Developmental disorders, also known as neurodevelopmental disorders, refer to a group of conditions that typically manifest early in development, most commonly before a child enters grade school. This group of mental health conditions is characterized by deficits and impairments in personal, academic, social, and/or occupational functioning. According to the American Psychiatric Association, the range in which these deficits present themselves can vary from very specific limitations in learning or the control of executive functioning to an overall global impairment of social skills and/or intelligence. There are a number of neurodevelopmental disorders, of which include autism spectrum disorders, such as Asperger’s syndrome, intellectual disabilities, and sensory processing disorder.
Autism spectrum disorders (ASD) occur during the course of brain development and include deficits in social interaction, deficits in verbal and nonverbal communication, and a participation in repetitive behaviors. The spectrum of autism disorders vary greatly in severity from one individual to the next, but all will result in the onset of disturbances in some aspects of a person’s ability to function.
Asperger’s syndrome (AS) is a subset of autism spectrum disorders and is considered to be on the mild end of the spectrum. People with Asperger’s syndrome experience difficulties in interacting socially, often engage in highly repetitive behaviors, and tend to have a rigidity in their thinking patterns. These individuals also maintain a stern focus on rules and routines and become extremely disturbed if such rules and routines are interrupted.
Intellectual disability, previously known as mental retardation, is a neurodevelopmental disorder that is defined by below average intelligence or mental abilities, as well as a lack of the skills necessary for daily functioning. People with intellectual disabilities struggle with learning, reasoning, decision-making, and problem-solving. These individuals may also have difficulty effectively communicating and otherwise interacting with others.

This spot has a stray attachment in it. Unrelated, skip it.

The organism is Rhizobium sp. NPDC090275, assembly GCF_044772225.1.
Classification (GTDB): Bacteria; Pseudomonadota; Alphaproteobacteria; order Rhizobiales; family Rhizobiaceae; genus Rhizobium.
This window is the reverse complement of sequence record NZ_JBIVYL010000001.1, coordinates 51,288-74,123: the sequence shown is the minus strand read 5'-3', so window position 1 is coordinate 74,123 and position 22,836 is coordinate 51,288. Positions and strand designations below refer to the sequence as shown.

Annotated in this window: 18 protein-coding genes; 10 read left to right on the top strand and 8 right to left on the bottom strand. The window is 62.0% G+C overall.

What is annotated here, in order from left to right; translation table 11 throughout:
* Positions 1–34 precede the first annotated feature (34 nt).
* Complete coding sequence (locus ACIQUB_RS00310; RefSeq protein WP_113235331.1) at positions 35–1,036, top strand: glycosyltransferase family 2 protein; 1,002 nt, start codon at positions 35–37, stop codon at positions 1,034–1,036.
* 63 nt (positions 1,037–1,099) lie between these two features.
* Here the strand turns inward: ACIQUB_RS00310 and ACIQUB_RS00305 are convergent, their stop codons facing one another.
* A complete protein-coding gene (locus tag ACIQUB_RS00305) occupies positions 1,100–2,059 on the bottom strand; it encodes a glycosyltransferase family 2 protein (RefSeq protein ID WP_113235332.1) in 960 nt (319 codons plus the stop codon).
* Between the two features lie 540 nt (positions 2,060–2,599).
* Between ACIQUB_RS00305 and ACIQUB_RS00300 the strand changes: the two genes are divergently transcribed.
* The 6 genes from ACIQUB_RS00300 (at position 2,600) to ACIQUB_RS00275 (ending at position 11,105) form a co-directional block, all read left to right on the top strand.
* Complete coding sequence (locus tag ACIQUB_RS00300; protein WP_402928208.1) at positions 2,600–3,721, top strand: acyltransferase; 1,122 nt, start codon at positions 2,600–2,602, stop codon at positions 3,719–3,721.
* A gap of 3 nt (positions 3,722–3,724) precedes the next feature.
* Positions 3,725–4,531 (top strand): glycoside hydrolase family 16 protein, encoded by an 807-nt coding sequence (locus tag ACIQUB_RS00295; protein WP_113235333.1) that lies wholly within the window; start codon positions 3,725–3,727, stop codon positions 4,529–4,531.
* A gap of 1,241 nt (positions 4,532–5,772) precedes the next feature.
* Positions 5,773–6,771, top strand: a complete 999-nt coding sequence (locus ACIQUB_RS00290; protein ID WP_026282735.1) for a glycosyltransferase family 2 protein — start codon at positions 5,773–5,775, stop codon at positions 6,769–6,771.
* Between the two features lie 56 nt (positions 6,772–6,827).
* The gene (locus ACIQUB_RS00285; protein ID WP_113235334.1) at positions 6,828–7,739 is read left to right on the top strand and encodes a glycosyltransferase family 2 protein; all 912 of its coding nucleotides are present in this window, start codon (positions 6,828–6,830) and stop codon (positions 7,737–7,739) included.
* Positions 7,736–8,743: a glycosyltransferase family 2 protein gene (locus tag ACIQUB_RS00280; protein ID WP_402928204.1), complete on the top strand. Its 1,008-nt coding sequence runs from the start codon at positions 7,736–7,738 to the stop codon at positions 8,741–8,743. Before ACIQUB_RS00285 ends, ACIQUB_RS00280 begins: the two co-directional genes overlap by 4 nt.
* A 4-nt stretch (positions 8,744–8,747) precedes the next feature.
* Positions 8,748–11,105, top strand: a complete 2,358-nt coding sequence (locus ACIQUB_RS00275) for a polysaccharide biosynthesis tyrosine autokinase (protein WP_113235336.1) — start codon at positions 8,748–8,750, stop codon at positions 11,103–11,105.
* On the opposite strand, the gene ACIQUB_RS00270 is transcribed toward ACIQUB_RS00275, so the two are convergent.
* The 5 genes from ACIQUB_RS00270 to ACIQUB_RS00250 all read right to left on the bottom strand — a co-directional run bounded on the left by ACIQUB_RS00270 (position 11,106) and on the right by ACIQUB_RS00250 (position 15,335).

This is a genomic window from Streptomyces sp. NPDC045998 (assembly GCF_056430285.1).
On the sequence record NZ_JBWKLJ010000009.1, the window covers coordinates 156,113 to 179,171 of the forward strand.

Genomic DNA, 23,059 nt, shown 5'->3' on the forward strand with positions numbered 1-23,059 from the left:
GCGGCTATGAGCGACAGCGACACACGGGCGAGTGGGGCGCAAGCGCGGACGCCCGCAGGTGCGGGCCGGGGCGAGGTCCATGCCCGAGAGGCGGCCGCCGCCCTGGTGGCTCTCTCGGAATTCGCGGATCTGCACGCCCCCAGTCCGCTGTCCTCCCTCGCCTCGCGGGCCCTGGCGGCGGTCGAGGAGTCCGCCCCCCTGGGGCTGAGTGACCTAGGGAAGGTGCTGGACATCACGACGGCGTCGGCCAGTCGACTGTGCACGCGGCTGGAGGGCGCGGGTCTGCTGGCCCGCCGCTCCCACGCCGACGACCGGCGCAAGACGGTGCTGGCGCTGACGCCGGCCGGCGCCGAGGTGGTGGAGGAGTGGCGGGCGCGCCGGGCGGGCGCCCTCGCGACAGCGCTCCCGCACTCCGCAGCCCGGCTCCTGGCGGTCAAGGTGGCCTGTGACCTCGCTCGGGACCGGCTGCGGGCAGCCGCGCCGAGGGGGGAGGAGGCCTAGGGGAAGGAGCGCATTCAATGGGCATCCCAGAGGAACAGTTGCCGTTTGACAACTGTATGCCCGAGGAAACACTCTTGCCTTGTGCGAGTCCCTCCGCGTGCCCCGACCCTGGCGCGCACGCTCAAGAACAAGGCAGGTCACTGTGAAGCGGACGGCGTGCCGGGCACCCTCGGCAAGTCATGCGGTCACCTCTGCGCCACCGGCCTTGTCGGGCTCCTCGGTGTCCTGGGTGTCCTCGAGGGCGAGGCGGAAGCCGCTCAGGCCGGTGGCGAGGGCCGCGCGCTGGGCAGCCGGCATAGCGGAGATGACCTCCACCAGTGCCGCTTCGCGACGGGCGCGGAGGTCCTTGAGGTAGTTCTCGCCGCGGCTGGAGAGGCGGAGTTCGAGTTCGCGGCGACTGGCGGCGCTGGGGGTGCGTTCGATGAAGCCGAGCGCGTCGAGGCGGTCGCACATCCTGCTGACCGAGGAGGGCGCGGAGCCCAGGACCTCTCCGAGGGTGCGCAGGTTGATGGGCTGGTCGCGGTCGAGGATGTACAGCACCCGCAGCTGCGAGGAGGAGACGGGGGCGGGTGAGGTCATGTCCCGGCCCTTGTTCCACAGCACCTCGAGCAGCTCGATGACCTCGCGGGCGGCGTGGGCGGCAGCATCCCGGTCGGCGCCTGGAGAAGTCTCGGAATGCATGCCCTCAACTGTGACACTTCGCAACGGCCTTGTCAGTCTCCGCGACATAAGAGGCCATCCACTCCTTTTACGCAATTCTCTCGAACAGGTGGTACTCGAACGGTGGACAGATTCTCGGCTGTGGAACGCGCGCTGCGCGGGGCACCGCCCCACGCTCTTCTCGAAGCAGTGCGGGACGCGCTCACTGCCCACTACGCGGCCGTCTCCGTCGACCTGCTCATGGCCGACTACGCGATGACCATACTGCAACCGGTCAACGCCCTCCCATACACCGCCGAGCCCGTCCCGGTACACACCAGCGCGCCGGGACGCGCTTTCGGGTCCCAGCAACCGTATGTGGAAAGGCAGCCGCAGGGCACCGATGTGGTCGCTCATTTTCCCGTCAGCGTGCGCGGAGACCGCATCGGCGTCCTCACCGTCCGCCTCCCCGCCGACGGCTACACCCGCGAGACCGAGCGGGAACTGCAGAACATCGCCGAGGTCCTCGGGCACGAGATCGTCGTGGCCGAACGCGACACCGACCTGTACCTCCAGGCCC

Sensory processing disorder (SPD) is a condition that arises when a person’s brain is incapable of appropriately receiving and responding to information that is transmitted through the senses. With SPD, an individual’s nervous system does not correlate information that is received from the senses in the way that it should and is therefore unable to respond by turning the information into appropriate actions or behaviors.
StoneCrest Center is a 133-bed acute psychiatric inpatient treatment center for adolescents, adults, and senior adults who are in need of specialized behavioral healthcare services. With a vision to remain an ever-improving care center, we strive to redefine the way that mental health treatment is delivered. By focusing on reintegrating patients back into the community by increasing problem-solving skills, communication skills, coping abilities, and enhancing their self-esteem, our compassionate staff is committed to providing a safe, supportive environment for those who entrust us with their care. With our state-of-the-art sensory room, we are the only treatment center in the state that is also able to provide specialized services for individuals with developmental disabilities. With proper therapeutic interventions, individuals who are facing the challenges of living life with a developmental disorder can develop the tools needed to manage their symptoms, set and achieve goals, and lead a full and productive life.
Helping a Loved One or Family Member Get Treatment